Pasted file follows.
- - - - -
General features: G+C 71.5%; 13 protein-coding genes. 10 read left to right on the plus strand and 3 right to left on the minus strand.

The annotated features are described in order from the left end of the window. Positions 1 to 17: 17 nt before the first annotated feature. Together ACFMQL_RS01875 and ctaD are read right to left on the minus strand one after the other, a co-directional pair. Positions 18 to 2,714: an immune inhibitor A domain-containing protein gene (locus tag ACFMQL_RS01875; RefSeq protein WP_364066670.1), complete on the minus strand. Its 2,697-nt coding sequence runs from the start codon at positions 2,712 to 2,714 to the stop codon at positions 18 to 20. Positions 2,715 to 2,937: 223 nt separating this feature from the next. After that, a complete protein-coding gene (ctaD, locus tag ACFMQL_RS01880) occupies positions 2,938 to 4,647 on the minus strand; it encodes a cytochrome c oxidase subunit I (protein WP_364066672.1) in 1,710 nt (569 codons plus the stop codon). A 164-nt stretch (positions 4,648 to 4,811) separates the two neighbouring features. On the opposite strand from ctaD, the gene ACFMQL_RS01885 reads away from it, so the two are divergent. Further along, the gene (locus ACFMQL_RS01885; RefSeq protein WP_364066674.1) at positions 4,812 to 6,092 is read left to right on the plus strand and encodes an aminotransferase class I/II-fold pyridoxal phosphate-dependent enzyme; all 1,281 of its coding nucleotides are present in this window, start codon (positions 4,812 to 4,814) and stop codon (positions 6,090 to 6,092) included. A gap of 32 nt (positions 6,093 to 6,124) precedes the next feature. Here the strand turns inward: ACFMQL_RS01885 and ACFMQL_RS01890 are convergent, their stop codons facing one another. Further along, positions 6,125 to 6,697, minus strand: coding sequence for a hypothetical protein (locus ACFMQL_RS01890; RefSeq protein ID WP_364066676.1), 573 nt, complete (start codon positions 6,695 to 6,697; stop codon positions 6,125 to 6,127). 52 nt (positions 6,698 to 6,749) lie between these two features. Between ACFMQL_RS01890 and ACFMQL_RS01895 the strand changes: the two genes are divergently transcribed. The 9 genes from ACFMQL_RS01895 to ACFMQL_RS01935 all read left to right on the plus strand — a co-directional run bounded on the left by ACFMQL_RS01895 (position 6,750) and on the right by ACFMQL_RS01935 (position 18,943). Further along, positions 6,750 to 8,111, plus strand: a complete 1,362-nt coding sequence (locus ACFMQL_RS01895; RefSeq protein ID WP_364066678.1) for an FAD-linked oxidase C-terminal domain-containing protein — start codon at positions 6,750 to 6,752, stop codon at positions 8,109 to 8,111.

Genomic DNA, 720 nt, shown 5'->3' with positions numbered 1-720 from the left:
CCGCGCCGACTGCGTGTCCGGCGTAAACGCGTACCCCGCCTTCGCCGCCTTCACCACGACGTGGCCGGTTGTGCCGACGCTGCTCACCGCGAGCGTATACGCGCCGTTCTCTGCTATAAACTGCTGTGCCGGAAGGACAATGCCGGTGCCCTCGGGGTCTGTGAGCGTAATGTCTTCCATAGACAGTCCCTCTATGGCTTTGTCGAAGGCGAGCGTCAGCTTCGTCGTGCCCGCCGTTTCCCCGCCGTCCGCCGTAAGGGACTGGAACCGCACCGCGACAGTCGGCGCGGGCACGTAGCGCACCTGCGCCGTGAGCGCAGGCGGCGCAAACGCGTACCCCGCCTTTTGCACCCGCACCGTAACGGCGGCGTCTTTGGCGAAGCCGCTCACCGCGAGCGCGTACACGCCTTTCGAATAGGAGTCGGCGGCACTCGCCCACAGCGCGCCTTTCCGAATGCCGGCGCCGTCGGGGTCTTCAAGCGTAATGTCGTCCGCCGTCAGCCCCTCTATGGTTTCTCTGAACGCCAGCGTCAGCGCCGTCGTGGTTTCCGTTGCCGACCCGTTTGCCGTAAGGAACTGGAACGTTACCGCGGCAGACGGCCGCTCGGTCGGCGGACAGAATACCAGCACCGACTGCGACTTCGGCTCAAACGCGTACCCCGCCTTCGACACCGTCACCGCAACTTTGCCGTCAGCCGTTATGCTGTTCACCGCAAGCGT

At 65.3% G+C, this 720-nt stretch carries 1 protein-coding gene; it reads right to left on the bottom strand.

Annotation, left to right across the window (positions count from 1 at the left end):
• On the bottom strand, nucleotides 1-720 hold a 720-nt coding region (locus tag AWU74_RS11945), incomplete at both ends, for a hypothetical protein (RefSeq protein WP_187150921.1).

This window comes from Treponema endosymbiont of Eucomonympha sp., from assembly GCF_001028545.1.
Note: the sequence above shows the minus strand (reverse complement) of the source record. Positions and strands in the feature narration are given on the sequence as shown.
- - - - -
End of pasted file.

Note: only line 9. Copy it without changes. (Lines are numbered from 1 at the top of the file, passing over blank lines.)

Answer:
Note: the sequence above shows the minus strand (reverse complement) of the source record. Positions and strands in the feature narration are given on the sequence as shown.